To deal now with the form of construction, which we may say is the outcome of yeats' of study not only of operating problems but of structural design by the experts employed by the A.C.F. These operating problems include the -question of maintenance and equipment, for it is • the contention of the designers that the vehicle expressly scores on the question of cheapness of maintenance. As the body cannot be racked to pieces, there is here one important saving in cost. The power plant is readily removable as a unit and the axles may be removed by jacking up the coach and rolling the axles out. 15 fleet operation, a small stock of spares permits the replacement of any component that requires nttention or overhaul, thus enabling the vehicle virtually to be able to give about a 95 per cent. service.
The basis of the construction of the vehicle is a continuouS sill of 21 ins. by 2 ins. by TV in; steel angle. lt. goes almost completely round thebody; being bent to form the outer edge of the wheel housing, and at the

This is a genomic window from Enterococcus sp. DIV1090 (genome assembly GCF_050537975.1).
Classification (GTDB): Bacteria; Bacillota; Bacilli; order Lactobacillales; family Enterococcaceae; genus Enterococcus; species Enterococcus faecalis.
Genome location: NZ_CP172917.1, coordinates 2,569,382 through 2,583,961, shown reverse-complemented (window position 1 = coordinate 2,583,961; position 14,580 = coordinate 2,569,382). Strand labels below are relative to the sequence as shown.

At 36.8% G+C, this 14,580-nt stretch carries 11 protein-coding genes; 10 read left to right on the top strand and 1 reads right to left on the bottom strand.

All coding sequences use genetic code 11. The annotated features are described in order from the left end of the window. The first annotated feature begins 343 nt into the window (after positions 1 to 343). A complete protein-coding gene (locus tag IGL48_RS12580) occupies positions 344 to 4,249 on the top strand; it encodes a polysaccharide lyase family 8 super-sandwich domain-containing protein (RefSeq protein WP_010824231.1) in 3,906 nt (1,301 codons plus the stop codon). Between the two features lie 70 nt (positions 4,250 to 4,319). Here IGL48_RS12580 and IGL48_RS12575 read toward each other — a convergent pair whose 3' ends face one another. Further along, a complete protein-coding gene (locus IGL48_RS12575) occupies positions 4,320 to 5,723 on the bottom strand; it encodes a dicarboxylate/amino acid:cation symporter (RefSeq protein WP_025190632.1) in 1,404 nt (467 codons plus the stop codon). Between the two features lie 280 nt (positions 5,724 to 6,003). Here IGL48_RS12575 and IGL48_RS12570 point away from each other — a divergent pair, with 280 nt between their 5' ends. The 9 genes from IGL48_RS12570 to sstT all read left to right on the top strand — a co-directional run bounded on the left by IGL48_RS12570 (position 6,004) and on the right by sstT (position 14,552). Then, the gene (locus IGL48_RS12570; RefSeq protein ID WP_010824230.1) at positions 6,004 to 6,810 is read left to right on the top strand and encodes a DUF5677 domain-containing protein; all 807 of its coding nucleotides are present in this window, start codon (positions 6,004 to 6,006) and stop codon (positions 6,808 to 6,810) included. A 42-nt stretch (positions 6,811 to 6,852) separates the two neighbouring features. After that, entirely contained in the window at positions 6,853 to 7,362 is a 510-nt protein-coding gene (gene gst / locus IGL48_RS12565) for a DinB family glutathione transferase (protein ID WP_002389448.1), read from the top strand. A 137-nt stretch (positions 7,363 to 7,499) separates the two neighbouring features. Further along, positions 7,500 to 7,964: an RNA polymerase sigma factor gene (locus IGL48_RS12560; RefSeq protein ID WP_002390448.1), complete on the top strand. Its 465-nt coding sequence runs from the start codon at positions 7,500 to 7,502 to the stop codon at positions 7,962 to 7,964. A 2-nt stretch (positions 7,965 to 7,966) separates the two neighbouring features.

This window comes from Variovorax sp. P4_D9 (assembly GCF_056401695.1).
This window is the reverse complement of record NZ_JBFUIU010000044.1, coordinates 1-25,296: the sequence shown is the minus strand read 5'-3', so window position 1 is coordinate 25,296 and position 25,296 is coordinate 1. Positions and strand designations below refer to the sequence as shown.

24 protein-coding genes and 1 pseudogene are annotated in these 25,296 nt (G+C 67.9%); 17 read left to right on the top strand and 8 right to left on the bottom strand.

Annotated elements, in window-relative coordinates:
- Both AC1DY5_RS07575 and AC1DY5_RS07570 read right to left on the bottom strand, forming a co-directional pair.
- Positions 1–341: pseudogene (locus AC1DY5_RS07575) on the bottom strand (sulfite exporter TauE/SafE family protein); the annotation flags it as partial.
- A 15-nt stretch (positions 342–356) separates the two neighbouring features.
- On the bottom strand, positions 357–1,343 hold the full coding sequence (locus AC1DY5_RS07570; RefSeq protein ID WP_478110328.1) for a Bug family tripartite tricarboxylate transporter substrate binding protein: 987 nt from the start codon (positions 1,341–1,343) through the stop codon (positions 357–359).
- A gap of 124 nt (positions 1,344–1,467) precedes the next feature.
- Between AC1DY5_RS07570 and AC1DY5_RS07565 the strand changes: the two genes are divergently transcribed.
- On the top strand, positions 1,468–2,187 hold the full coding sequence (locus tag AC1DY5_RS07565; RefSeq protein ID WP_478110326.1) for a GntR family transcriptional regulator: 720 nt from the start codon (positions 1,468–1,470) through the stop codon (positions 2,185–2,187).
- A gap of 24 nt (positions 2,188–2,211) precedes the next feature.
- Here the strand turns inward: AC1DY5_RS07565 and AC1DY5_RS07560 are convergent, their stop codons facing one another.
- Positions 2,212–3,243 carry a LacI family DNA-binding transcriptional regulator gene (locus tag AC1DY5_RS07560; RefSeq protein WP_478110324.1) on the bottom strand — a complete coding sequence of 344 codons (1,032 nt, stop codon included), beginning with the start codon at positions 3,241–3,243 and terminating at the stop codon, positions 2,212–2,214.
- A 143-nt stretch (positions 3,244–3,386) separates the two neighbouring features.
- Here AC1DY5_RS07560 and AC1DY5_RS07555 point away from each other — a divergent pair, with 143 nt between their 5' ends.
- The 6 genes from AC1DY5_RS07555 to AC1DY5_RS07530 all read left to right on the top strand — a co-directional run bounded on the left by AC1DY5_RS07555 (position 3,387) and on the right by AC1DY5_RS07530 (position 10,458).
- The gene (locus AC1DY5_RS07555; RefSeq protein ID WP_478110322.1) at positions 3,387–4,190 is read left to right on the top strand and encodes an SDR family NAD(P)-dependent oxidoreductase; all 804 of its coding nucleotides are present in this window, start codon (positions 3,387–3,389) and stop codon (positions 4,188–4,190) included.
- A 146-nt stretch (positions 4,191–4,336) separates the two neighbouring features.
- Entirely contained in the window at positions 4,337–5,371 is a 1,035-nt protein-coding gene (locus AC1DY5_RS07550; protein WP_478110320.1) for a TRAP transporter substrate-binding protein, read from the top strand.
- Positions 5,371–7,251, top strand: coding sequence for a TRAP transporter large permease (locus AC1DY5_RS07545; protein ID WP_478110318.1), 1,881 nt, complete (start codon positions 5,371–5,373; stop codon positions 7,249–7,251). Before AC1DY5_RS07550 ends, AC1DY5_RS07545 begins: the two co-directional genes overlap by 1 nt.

front being replaced by a 7-inch structural steel channel which is regarded as a non-telescoping anti-collision framing. There are additional reinforcing angles under the door openings.
Sixteen inches above the sill is another steel angle . and there is a continuous steel belt rail all round just below the window. openings. Steel 'plates riveted to the sill and rails and to the pillars form a plate girder
n34 44 inches deep and extending all round the body except at the door openings, the wheel housings and the radiator gap. The wheel housings are of sheet steel.
The sill represents the bottom chord of a bridge truss, and on it rests the floor beams which extend transversely to distribute the floor load to the under framing, on this under-frame being carried the power unit at about midway in its whole+ length. The side sills are braced by two 6-in, tubular cross-members which are clearly shown in one of our photographs and which transmit the load from the body to the springs. Extending upwards from the under-framing are Tsectioned pillars which are continuous from one side to the other, being bent to form the roof-side members. Steel plating is carried round above the cantrail and the roof is constructed of wood covered with hair-felt and painted canvas. The interior lining of the body and 'roof pro ides a dead-air space which acts as an insulator against heat and cold.